OPINION
Police need guidelines

IF ever there were a perfect example of the muddled thinking on the execution and application of British law and order, Police Scotland is the standout winner.

It has rejected a complaint about a highly offensive and potentially illegal antisemitic social media post... because the complainant isnít Jewish.

Perhaps its logic was that the lady who contacted them could not have been offended or alarmed because she is not of the faith, but surely if there is a matter of legality involved ó and the post, by the IHRA definition of antisemitism, breaks the law ó what does religion have to do with it?

Is it not rather like saying that if a racist comment is made online or in person about someone black, one which is homophobic or Islamophobic, then unless those directly affected complain, the police will take no action?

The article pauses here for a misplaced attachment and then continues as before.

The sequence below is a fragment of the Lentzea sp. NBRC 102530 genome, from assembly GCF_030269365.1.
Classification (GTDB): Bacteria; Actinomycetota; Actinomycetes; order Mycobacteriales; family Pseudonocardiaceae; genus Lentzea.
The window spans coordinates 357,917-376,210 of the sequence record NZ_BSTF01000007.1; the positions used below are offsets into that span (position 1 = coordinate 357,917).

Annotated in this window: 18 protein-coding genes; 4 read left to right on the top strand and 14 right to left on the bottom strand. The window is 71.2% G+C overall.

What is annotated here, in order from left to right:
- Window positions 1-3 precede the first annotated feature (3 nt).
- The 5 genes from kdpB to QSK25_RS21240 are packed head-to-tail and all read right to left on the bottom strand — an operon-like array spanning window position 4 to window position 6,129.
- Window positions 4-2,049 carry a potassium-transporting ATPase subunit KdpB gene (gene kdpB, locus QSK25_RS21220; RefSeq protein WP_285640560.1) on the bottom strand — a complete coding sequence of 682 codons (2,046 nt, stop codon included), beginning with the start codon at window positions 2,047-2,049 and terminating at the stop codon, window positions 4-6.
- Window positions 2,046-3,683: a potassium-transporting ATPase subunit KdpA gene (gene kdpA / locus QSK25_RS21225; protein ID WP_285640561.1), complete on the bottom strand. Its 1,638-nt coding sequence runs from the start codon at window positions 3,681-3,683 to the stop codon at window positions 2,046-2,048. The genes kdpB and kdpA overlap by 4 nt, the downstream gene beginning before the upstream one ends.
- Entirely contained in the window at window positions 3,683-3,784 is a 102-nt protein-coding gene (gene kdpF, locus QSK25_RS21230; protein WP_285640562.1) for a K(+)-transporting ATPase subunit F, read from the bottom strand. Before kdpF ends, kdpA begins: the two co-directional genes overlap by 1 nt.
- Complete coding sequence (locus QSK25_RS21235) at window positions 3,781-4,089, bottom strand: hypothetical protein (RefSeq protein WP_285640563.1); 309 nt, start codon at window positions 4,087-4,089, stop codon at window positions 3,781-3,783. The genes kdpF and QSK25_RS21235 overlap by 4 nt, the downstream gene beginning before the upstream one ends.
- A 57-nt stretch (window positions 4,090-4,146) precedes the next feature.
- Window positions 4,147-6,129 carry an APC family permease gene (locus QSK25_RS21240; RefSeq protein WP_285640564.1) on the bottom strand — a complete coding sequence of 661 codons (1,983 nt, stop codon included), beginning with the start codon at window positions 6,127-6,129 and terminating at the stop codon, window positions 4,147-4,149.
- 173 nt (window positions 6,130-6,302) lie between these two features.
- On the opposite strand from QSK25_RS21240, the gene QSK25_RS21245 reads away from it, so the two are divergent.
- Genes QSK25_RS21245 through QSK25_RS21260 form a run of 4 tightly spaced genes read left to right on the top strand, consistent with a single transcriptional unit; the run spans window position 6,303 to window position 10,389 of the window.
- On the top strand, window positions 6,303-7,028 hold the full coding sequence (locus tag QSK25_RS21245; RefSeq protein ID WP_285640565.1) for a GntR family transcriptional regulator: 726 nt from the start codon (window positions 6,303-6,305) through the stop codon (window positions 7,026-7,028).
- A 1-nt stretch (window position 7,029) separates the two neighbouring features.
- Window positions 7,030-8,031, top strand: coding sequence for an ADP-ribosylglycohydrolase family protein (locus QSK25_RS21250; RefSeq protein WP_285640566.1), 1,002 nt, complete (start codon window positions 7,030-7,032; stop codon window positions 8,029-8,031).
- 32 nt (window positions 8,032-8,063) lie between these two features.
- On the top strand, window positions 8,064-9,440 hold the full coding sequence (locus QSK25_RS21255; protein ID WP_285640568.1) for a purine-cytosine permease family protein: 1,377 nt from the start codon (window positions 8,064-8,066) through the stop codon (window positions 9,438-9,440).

Not so long ago police ripped down posters in various parts of the country which called for the release of the Israeli hostages held by Hamas in Gaza, and yet there was absolutely nothing illegal about their display. The worst that could be suggested was that they had been flyposted, but that was a civil matter rather than one requiring police action.

And yet officers fail to take action during some of the hate-fests that masquerade as proPalestinian demonstrations.

The police need clear guidelines, particularly during these times of heightened tensions, otherwise law and order cannot rule and there will be mistakes which can only cause offence.

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